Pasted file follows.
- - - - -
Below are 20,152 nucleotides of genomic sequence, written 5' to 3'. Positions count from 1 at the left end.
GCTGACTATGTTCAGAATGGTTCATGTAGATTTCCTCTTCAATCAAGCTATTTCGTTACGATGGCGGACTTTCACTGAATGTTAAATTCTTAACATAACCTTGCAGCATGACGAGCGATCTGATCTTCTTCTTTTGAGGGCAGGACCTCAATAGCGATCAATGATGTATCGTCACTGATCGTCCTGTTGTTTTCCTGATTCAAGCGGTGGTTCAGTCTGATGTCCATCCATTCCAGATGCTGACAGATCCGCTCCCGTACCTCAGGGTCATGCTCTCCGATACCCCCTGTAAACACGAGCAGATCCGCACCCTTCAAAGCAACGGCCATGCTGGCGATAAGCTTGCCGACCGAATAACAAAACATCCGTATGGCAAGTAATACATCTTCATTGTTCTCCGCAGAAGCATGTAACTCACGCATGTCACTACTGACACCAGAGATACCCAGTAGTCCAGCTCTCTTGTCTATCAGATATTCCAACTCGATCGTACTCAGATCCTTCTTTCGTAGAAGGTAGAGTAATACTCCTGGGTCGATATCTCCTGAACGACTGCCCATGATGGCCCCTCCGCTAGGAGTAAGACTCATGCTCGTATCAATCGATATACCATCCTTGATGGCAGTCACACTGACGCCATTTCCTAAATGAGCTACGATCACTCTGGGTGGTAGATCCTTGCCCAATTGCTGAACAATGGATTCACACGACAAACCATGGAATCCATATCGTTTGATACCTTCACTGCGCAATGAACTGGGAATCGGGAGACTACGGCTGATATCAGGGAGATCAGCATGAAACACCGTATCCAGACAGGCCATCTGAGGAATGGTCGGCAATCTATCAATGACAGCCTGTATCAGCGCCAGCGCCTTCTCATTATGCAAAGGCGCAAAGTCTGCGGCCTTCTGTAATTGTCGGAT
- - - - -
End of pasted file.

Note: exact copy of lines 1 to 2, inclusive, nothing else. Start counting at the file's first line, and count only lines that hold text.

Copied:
Below are 20,152 nucleotides of genomic sequence, written 5' to 3'. Positions count from 1 at the left end.
GCTGACTATGTTCAGAATGGTTCATGTAGATTTCCTCTTCAATCAAGCTATTTCGTTACGATGGCGGACTTTCACTGAATGTTAAATTCTTAACATAACCTTGCAGCATGACGAGCGATCTGATCTTCTTCTTTTGAGGGCAGGACCTCAATAGCGATCAATGATGTATCGTCACTGATCGTCCTGTTGTTTTCCTGATTCAAGCGGTGGTTCAGTCTGATGTCCATCCATTCCAGATGCTGACAGATCCGCTCCCGTACCTCAGGGTCATGCTCTCCGATACCCCCTGTAAACACGAGCAGATCCGCACCCTTCAAAGCAACGGCCATGCTGGCGATAAGCTTGCCGACCGAATAACAAAACATCCGTATGGCAAGTAATACATCTTCATTGTTCTCCGCAGAAGCATGTAACTCACGCATGTCACTACTGACACCAGAGATACCCAGTAGTCCAGCTCTCTTGTCTATCAGATATTCCAACTCGATCGTACTCAGATCCTTCTTTCGTAGAAGGTAGAGTAATACTCCTGGGTCGATATCTCCTGAACGACTGCCCATGATGGCCCCTCCGCTAGGAGTAAGACTCATGCTCGTATCAATCGATATACCATCCTTGATGGCAGTCACACTGACGCCATTTCCTAAATGAGCTACGATCACTCTGGGTGGTAGATCCTTGCCCAATTGCTGAACAATGGATTCACACGACAAACCATGGAATCCATATCGTTTGATACCTTCACTGCGCAATGAACTGGGAATCGGGAGACTACGGCTGATATCAGGGAGATCAGCATGAAACACCGTATCCAGACAGGCCATCTGAGGAATGGTCGGCAATCTATCAATGACAGCCTGTATCAGCGCCAGCGCCTTCTCATTATGCAAAGGCGCAAAGTCTGCGGCCTTCTGTAATTGTCGGAT